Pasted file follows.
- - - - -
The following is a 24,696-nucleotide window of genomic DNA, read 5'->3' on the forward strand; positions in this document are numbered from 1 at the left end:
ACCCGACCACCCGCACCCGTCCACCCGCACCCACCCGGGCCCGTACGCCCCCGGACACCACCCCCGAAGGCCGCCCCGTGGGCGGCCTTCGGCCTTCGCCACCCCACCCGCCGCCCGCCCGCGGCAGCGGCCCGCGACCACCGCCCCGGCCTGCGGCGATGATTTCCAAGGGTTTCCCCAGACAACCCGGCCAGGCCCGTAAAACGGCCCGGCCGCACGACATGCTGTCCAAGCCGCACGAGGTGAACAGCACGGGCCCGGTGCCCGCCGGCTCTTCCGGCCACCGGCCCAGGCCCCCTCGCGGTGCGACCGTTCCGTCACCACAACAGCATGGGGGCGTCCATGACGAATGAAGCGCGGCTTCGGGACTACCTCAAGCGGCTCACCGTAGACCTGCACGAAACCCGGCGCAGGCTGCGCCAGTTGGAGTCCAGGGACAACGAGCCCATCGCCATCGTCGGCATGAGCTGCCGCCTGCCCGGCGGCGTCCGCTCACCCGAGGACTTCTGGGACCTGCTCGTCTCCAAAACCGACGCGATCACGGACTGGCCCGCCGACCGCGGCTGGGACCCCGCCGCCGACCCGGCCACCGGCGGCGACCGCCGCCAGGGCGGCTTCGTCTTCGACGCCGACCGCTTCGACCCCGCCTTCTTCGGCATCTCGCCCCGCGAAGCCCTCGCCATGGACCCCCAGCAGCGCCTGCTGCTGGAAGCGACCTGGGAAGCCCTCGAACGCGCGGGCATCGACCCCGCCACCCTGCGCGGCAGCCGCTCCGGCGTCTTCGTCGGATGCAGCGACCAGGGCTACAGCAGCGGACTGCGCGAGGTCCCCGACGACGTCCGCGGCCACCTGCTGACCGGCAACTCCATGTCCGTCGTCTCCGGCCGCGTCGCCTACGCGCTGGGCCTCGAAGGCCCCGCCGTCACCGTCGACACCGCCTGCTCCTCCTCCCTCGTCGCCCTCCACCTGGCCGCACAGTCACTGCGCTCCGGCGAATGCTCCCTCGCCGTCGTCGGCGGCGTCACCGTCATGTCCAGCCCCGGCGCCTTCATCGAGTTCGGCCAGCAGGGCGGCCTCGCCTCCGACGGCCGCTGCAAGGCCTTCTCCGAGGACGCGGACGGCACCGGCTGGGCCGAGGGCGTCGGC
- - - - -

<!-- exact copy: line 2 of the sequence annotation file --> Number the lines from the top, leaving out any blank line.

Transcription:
ACCCGACCACCCGCACCCGTCCACCCGCACCCACCCGGGCCCGTACGCCCCCGGACACCACCCCCGAAGGCCGCCCCGTGGGCGGCCTTCGGCCTTCGCCACCCCACCCGCCGCCCGCCCGCGGCAGCGGCCCGCGACCACCGCCCCGGCCTGCGGCGATGATTTCCAAGGGTTTCCCCAGACAACCCGGCCAGGCCCGTAAAACGGCCCGGCCGCACGACATGCTGTCCAAGCCGCACGAGGTGAACAGCACGGGCCCGGTGCCCGCCGGCTCTTCCGGCCACCGGCCCAGGCCCCCTCGCGGTGCGACCGTTCCGTCACCACAACAGCATGGGGGCGTCCATGACGAATGAAGCGCGGCTTCGGGACTACCTCAAGCGGCTCACCGTAGACCTGCACGAAACCCGGCGCAGGCTGCGCCAGTTGGAGTCCAGGGACAACGAGCCCATCGCCATCGTCGGCATGAGCTGCCGCCTGCCCGGCGGCGTCCGCTCACCCGAGGACTTCTGGGACCTGCTCGTCTCCAAAACCGACGCGATCACGGACTGGCCCGCCGACCGCGGCTGGGACCCCGCCGCCGACCCGGCCACCGGCGGCGACCGCCGCCAGGGCGGCTTCGTCTTCGACGCCGACCGCTTCGACCCCGCCTTCTTCGGCATCTCGCCCCGCGAAGCCCTCGCCATGGACCCCCAGCAGCGCCTGCTGCTGGAAGCGACCTGGGAAGCCCTCGAACGCGCGGGCATCGACCCCGCCACCCTGCGCGGCAGCCGCTCCGGCGTCTTCGTCGGATGCAGCGACCAGGGCTACAGCAGCGGACTGCGCGAGGTCCCCGACGACGTCCGCGGCCACCTGCTGACCGGCAACTCCATGTCCGTCGTCTCCGGCCGCGTCGCCTACGCGCTGGGCCTCGAAGGCCCCGCCGTCACCGTCGACACCGCCTGCTCCTCCTCCCTCGTCGCCCTCCACCTGGCCGCACAGTCACTGCGCTCCGGCGAATGCTCCCTCGCCGTCGTCGGCGGCGTCACCGTCATGTCCAGCCCCGGCGCCTTCATCGAGTTCGGCCAGCAGGGCGGCCTCGCCTCCGACGGCCGCTGCAAGGCCTTCTCCGAGGACGCGGACGGCACCGGCTGGGCCGAGGGCGTCGGC